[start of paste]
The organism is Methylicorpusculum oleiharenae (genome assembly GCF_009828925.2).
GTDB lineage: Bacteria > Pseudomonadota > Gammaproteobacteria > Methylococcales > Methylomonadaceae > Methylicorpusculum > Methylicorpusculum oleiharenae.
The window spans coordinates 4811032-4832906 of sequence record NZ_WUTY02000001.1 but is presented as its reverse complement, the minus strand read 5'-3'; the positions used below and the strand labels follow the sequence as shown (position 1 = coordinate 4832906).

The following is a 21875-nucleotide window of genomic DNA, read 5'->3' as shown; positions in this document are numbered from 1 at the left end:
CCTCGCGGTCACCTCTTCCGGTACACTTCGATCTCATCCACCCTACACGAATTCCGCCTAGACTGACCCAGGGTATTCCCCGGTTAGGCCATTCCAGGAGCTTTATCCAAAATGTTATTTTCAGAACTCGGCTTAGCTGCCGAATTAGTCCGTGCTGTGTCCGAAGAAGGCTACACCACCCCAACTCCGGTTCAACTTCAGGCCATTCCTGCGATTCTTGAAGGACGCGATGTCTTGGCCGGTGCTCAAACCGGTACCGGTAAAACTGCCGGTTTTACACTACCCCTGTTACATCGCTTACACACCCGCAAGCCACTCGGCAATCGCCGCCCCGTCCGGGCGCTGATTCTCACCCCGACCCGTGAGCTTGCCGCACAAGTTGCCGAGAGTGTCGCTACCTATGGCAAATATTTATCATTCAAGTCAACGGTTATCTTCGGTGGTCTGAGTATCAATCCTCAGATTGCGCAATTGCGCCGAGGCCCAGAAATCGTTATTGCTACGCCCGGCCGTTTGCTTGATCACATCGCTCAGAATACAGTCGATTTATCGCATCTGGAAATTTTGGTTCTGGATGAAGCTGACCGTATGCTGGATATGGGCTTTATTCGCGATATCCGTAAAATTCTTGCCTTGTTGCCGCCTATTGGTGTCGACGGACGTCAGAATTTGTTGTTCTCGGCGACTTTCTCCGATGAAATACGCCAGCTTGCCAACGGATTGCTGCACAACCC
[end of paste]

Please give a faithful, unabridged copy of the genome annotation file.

The organism is Methylicorpusculum oleiharenae (genome assembly GCF_009828925.2).
GTDB lineage: Bacteria > Pseudomonadota > Gammaproteobacteria > Methylococcales > Methylomonadaceae > Methylicorpusculum > Methylicorpusculum oleiharenae.
The window spans coordinates 4811032-4832906 of sequence record NZ_WUTY02000001.1 but is presented as its reverse complement, the minus strand read 5'-3'; the positions used below and the strand labels follow the sequence as shown (position 1 = coordinate 4832906).

The following is a 21875-nucleotide window of genomic DNA, read 5'->3' as shown; positions in this document are numbered from 1 at the left end:
CCTCGCGGTCACCTCTTCCGGTACACTTCGATCTCATCCACCCTACACGAATTCCGCCTAGACTGACCCAGGGTATTCCCCGGTTAGGCCATTCCAGGAGCTTTATCCAAAATGTTATTTTCAGAACTCGGCTTAGCTGCCGAATTAGTCCGTGCTGTGTCCGAAGAAGGCTACACCACCCCAACTCCGGTTCAACTTCAGGCCATTCCTGCGATTCTTGAAGGACGCGATGTCTTGGCCGGTGCTCAAACCGGTACCGGTAAAACTGCCGGTTTTACACTACCCCTGTTACATCGCTTACACACCCGCAAGCCACTCGGCAATCGCCGCCCCGTCCGGGCGCTGATTCTCACCCCGACCCGTGAGCTTGCCGCACAAGTTGCCGAGAGTGTCGCTACCTATGGCAAATATTTATCATTCAAGTCAACGGTTATCTTCGGTGGTCTGAGTATCAATCCTCAGATTGCGCAATTGCGCCGAGGCCCAGAAATCGTTATTGCTACGCCCGGCCGTTTGCTTGATCACATCGCTCAGAATACAGTCGATTTATCGCATCTGGAAATTTTGGTTCTGGATGAAGCTGACCGTATGCTGGATATGGGCTTTATTCGCGATATCCGTAAAATTCTTGCCTTGTTGCCGCCTATTGGTGTCGACGGACGTCAGAATTTGTTGTTCTCGGCGACTTTCTCCGATGAAATACGCCAGCTTGCCAACGGATTGCTGCACAACCC